C++ Variables and Data Types

What are variables? Variables are like shortcuts. Nobody wants to type the number "3824473021" hundreds of times in a program, so we make shortcuts. A variable is really a sequence of memory which can store data and can be called back by using the variable name.

Data Types

First off, a data type tells a variable what kind of data it will be holding. The whole point of data types, is so that the computer can store just the right amount of bytes for a variable, instead of too much or too little. You must know the different data types to pick the one that best fits your needs.

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Here or the most common types you will encounter when programming:

bool = true or false

int = integer
-signed: -2147483648 to 2147483647
-unsigned: 0 to 4294967295

char = character
-signed: -128 to 127
-unsigned: 0 to 255

string = string (when #include <string>)

short int = short integer
-signed: -32768 to 32767
-unsigned: 0 to 65535

long int = long integer
-signed: -2147483648 to 2147483647
-unsigned: 0 to 4294967295

float = Floating point number
double = Double precision floating point number
long double = Long double precision floating point number

Declaring variables

Read about constants. Since we have a data type, pick a name for your variable. Try to link it with what the variable will be holding and what type of data it's holding. For example, I have a integer that tells me how many coins I have. I would name it intCoins. The whole point of this is so that the code can be easily read, and you don't have to keep looking to see what you named that variable.
To declare a variable, you type the data type, the name, and then (if you wish) you can set it a value. Here are two examples:

int intNUM = 1; //variable declared with starting value 1
int intNUM2; //variable declared with undeclared value

But, why have that take up two lines when we can make it one? You can declare multiple variables of the same type by separating them with commas. Like so:
int Num1, Num2, Num3 //creates 3 integers with names Num1, Num2, and Num3.

Scope

Scope is the visibility of a variable. For example, local scope means a variable declared inside a function, and outside of this function it is invisible. A global variable has global scope, meaning the whole program can see the variable.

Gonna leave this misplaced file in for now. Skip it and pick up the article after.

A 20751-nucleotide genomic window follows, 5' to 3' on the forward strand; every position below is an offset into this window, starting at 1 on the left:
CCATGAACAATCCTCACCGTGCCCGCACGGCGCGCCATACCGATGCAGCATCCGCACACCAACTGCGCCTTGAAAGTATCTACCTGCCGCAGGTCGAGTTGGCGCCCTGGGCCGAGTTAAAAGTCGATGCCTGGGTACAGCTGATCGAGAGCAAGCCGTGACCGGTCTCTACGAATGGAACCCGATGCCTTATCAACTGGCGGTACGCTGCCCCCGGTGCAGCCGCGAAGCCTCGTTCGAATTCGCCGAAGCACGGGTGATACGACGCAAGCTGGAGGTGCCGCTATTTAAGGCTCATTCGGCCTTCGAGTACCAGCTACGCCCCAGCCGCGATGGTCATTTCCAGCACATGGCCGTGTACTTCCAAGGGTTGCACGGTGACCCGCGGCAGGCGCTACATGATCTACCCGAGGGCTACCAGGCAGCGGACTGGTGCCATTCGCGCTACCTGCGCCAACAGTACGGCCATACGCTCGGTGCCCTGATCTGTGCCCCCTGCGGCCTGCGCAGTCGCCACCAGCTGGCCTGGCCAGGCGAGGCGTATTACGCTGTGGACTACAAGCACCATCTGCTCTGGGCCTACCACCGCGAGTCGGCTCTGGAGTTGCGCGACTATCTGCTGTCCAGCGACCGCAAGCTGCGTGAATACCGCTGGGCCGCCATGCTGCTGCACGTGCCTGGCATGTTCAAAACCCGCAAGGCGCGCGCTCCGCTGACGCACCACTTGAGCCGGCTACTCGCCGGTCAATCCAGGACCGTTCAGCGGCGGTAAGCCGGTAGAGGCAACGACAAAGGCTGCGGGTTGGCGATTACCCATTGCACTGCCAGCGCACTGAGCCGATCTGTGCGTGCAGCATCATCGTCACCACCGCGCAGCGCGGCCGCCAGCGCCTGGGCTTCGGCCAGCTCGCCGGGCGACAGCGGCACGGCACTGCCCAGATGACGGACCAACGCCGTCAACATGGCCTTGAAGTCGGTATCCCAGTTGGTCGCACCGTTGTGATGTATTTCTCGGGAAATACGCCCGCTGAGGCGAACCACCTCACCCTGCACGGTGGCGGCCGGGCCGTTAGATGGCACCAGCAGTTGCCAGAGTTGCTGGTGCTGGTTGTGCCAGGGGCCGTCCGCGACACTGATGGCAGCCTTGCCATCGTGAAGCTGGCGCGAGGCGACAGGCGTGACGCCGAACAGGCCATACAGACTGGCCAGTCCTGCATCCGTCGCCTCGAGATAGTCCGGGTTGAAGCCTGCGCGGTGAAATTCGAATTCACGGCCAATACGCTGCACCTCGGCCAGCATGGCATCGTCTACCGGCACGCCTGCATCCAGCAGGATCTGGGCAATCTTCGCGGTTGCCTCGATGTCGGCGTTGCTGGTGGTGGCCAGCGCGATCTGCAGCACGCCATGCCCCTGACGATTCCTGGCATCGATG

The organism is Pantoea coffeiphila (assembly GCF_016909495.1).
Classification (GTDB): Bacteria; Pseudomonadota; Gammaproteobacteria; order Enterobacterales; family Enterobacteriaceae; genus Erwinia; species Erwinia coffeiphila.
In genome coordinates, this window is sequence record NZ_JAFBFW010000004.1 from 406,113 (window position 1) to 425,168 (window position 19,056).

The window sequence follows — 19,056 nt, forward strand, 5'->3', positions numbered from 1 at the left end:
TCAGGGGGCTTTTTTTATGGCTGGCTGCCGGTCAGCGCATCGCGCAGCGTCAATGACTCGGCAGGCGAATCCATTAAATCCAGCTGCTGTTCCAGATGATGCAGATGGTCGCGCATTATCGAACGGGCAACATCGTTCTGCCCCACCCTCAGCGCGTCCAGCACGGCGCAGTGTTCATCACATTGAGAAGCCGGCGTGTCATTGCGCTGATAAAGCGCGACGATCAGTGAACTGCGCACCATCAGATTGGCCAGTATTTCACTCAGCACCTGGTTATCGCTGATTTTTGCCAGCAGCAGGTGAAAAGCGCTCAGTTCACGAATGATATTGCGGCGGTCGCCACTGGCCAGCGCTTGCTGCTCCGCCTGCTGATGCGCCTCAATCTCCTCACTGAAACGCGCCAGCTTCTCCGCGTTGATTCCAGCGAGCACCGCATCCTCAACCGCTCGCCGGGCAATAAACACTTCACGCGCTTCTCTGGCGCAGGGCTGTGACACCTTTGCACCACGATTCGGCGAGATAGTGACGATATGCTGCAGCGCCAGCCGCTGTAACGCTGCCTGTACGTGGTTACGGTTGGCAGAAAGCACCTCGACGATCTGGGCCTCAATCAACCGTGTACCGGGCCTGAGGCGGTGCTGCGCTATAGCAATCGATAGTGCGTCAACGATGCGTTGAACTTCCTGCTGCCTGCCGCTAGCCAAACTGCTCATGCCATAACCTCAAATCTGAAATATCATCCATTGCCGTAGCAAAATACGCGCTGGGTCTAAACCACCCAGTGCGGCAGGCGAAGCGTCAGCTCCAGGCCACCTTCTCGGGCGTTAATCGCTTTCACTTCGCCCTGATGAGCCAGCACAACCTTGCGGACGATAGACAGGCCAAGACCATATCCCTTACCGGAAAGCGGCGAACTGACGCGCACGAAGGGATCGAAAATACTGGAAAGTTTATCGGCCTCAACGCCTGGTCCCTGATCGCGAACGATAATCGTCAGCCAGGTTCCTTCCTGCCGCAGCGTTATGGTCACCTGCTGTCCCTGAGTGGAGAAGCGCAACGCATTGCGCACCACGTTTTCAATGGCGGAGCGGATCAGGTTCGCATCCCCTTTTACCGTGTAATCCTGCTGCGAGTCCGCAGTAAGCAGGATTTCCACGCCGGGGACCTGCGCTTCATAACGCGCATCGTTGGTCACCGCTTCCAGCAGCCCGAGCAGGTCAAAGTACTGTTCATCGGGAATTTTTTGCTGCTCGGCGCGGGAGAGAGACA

Global Variables

Global variables are variables that are usable and editable through your whole program. Because they're not linked to a specific function, they are usable anywhere. To make your variable global, simply place it outside any type of function. An example is #include , is outside a function.

Typedef Variables

Typedef is a c++ keyword that allows you to use alias' within your application. These are not complicated. Typedef makes a variable with a data type, then you can later make an alias to that variable. Here's example code:

#include <string>
#include <iostream>

using namespace std;

//typedef placed after std
typedef string Stringer; //Creates string Stringer
typedef unsigned int Inter; //Creates integer Inter [unsigned part is optional]

int main(int argc, char *argv[])
{
    Stringer irString = "Hello World"; //Stringer makes alias irString to equal hello world
    Inter x = 5; //Inter makes alias x to equal 5
    cout << irString << " " << x; //displays the values of the alias'
    getchar();
    return 0;
}

Think of it as if a new (using code above) string is created called irString, with the attributes of Stringer.

Function Variables(Parameters)

Functions can also have variables called parameters. To learn more about these I suggest you look Here for more information.

Classes

Another type is also a class. To make a class you add class before your desired variable. Like so:

class MyClass {
//class code here
void MyClass(){
  cout << "MyClass Constructor";
}
};

I will not explain everything you can do in/with a class, but for further information go here.

Downside to variables

The big downside to variables is that they take up memory. In simple applications this isn't a big deal, but in applications where how much memory your application is taking up is a big deal, variables are a big deal and should be avoided whenever possible. They take up so much memory because the application reserves the amount of memory needed for the given data type. Example is that a double takes up 8 bytes of memory whether or not it has a value.

Al's picture

Ah the typedef stuff is good

Ah the typedef stuff is good to learn I suppose. Although I never used it yet.

Baran Ornarli's picture

Yeah, using typedef can

Yeah, using typedef can really help you in big projects especially. It's better than constantly typing long keywords too.

typedef unsigned int uint;

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